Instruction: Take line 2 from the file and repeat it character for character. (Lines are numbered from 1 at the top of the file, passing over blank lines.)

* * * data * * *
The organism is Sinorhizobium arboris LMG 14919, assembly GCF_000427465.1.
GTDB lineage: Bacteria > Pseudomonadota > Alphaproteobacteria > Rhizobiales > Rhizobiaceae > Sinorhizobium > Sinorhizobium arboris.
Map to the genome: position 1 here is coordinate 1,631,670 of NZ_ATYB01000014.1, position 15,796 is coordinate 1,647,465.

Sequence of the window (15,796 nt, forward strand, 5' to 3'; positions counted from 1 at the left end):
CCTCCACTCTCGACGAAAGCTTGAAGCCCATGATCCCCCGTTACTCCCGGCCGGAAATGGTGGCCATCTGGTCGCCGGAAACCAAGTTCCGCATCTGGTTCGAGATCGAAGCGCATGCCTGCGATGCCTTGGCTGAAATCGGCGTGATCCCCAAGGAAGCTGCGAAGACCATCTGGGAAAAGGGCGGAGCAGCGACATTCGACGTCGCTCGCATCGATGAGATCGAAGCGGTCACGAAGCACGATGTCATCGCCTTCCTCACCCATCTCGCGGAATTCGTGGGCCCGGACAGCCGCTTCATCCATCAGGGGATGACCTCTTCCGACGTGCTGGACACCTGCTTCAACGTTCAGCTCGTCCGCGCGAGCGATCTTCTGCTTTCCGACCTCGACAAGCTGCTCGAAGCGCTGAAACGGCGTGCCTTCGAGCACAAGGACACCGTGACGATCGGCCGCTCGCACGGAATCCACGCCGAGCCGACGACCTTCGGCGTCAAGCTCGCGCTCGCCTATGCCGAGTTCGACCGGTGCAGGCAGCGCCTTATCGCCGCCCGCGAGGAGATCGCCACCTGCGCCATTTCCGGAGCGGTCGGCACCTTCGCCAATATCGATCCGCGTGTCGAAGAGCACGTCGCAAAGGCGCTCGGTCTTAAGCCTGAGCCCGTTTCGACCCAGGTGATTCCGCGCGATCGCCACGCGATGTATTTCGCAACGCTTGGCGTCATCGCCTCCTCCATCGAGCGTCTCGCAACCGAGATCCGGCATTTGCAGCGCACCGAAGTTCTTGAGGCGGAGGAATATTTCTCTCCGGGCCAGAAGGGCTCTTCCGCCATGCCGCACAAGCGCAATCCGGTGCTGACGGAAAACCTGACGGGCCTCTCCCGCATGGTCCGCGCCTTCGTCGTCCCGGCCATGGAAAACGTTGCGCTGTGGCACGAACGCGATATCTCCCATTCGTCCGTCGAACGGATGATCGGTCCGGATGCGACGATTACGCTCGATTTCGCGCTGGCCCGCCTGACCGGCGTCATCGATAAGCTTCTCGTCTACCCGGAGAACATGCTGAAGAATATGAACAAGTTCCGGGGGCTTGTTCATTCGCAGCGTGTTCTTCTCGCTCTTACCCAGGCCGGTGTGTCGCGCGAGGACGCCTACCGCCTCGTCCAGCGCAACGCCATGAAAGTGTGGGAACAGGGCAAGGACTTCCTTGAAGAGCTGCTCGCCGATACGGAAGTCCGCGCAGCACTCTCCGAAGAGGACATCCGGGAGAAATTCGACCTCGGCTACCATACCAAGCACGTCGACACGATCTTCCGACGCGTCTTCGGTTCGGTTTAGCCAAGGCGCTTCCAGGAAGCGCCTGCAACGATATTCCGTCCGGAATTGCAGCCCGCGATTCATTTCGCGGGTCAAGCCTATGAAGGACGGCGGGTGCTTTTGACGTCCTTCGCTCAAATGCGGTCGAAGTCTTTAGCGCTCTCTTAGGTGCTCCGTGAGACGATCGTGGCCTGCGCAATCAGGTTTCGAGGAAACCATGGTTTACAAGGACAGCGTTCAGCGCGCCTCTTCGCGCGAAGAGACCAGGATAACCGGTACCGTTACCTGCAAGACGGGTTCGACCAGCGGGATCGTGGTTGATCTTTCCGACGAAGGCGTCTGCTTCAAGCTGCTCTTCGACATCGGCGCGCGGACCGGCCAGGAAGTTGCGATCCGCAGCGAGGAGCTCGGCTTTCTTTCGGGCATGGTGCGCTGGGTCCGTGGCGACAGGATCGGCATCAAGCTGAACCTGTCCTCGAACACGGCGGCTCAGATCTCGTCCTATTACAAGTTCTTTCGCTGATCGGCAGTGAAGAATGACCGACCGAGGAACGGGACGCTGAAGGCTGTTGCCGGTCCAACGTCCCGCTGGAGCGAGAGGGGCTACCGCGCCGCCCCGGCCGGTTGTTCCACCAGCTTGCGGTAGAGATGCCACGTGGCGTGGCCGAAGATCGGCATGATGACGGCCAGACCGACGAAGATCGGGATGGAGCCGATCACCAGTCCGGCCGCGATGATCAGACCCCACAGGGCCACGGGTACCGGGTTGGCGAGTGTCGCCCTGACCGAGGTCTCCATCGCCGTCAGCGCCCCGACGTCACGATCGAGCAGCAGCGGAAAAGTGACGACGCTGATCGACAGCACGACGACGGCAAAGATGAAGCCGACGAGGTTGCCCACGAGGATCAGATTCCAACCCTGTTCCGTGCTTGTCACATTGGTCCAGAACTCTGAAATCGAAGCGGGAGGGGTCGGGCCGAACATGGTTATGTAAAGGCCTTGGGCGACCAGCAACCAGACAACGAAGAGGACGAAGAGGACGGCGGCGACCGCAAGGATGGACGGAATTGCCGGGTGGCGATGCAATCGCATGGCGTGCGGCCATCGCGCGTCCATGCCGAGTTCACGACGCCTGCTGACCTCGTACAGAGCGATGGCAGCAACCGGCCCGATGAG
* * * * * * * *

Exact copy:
GTDB lineage: Bacteria > Pseudomonadota > Alphaproteobacteria > Rhizobiales > Rhizobiaceae > Sinorhizobium > Sinorhizobium arboris.